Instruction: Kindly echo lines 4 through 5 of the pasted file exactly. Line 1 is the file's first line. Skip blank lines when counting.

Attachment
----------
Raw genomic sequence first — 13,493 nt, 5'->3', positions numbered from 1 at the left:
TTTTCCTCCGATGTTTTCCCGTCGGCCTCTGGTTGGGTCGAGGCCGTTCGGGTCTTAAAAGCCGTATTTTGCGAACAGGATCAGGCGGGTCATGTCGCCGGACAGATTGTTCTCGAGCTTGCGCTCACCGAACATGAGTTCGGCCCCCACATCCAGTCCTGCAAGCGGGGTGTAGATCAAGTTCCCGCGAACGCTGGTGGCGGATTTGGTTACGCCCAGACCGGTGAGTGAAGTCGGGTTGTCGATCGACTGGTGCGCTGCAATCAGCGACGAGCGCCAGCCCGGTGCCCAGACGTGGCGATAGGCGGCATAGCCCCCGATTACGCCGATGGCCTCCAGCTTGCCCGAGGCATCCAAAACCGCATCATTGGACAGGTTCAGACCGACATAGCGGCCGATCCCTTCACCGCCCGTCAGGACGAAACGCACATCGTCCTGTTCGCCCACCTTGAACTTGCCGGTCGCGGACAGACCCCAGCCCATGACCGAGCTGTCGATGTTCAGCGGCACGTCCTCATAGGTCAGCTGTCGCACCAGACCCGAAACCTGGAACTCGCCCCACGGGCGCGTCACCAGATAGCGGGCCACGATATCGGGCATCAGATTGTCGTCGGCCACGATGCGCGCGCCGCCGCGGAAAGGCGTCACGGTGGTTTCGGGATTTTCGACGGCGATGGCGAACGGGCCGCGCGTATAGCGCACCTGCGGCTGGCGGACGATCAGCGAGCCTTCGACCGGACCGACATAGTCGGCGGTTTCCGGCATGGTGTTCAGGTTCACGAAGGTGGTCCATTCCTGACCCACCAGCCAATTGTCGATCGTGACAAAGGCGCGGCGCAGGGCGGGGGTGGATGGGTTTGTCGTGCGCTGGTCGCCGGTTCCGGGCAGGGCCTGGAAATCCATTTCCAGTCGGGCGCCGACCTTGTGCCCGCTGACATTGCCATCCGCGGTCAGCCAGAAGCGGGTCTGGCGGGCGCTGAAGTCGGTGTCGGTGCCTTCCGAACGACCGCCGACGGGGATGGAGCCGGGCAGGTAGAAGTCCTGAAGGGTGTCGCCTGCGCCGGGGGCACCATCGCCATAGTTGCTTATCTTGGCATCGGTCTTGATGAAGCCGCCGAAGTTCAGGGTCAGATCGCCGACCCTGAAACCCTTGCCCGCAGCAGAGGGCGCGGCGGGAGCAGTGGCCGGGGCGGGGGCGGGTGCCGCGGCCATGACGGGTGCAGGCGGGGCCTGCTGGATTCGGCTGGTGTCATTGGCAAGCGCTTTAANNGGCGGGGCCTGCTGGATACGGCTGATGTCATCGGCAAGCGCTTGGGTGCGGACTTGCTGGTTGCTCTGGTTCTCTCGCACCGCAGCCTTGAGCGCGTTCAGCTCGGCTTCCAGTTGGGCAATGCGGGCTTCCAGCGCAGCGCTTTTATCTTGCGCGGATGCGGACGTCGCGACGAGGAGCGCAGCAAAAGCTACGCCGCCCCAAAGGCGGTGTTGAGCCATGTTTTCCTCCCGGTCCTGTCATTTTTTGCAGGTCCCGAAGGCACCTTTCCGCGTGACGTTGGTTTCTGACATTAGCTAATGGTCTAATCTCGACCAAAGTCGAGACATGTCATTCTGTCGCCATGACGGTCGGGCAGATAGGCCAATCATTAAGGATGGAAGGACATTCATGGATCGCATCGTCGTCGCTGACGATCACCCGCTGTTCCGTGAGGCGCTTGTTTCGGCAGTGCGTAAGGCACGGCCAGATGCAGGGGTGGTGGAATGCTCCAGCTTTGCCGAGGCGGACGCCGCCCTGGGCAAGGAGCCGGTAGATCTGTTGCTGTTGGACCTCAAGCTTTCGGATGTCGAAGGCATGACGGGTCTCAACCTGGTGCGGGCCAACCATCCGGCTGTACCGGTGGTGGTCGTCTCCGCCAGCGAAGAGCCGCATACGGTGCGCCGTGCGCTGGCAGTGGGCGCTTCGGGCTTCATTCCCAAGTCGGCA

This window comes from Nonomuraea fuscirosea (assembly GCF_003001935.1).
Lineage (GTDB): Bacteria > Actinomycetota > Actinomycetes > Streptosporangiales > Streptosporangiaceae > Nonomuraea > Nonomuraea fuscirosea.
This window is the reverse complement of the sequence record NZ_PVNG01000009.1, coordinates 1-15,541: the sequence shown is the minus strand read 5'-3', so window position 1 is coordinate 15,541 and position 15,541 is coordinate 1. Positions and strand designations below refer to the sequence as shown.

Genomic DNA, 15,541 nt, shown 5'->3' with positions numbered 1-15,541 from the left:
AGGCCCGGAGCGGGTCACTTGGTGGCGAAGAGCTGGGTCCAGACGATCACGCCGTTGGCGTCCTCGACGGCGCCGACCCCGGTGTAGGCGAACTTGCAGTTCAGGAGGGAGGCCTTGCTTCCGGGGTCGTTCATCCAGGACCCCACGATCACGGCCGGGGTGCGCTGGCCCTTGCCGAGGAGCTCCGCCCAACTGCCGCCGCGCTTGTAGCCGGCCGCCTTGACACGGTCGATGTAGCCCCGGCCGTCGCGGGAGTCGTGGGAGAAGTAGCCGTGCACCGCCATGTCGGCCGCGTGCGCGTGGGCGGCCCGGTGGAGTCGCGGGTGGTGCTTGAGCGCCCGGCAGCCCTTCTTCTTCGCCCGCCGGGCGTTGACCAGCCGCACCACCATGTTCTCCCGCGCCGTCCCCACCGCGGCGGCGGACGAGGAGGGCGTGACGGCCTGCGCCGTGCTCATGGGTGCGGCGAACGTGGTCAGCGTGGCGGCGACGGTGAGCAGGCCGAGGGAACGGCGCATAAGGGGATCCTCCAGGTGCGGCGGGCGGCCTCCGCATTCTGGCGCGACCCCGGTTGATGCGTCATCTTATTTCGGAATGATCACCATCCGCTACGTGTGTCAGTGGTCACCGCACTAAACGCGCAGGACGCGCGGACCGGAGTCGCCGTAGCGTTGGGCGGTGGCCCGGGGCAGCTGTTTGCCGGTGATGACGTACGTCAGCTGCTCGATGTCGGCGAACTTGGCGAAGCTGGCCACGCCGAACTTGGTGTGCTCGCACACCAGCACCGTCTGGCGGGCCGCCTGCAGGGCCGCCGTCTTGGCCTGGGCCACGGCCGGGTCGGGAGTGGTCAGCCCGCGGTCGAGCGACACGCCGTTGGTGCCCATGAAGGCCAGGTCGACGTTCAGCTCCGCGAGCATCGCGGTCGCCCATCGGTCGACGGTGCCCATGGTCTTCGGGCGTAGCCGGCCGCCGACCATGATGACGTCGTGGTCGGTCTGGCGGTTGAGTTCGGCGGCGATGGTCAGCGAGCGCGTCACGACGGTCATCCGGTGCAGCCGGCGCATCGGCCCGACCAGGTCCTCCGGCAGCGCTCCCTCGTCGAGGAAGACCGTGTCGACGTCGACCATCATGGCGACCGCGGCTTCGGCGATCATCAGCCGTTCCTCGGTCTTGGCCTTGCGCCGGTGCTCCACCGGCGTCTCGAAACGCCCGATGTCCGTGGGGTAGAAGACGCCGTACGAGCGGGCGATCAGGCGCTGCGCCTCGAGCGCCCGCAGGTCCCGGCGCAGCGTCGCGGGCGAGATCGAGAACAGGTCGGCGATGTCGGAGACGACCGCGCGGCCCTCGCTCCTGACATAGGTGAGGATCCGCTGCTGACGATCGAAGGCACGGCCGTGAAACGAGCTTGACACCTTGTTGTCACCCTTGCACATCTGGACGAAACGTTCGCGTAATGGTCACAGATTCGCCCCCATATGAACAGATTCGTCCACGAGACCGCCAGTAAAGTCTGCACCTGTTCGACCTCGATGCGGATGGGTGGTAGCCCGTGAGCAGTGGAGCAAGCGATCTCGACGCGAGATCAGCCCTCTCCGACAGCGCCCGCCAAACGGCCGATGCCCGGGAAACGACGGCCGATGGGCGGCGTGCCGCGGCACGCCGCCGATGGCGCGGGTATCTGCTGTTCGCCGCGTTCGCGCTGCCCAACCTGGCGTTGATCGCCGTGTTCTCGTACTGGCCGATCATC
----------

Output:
Lineage (GTDB): Bacteria > Actinomycetota > Actinomycetes > Streptosporangiales > Streptosporangiaceae > Nonomuraea > Nonomuraea fuscirosea.
This window is the reverse complement of the sequence record NZ_PVNG01000009.1, coordinates 1-15,541: the sequence shown is the minus strand read 5'-3', so window position 1 is coordinate 15,541 and position 15,541 is coordinate 1. Positions and strand designations below refer to the sequence as shown.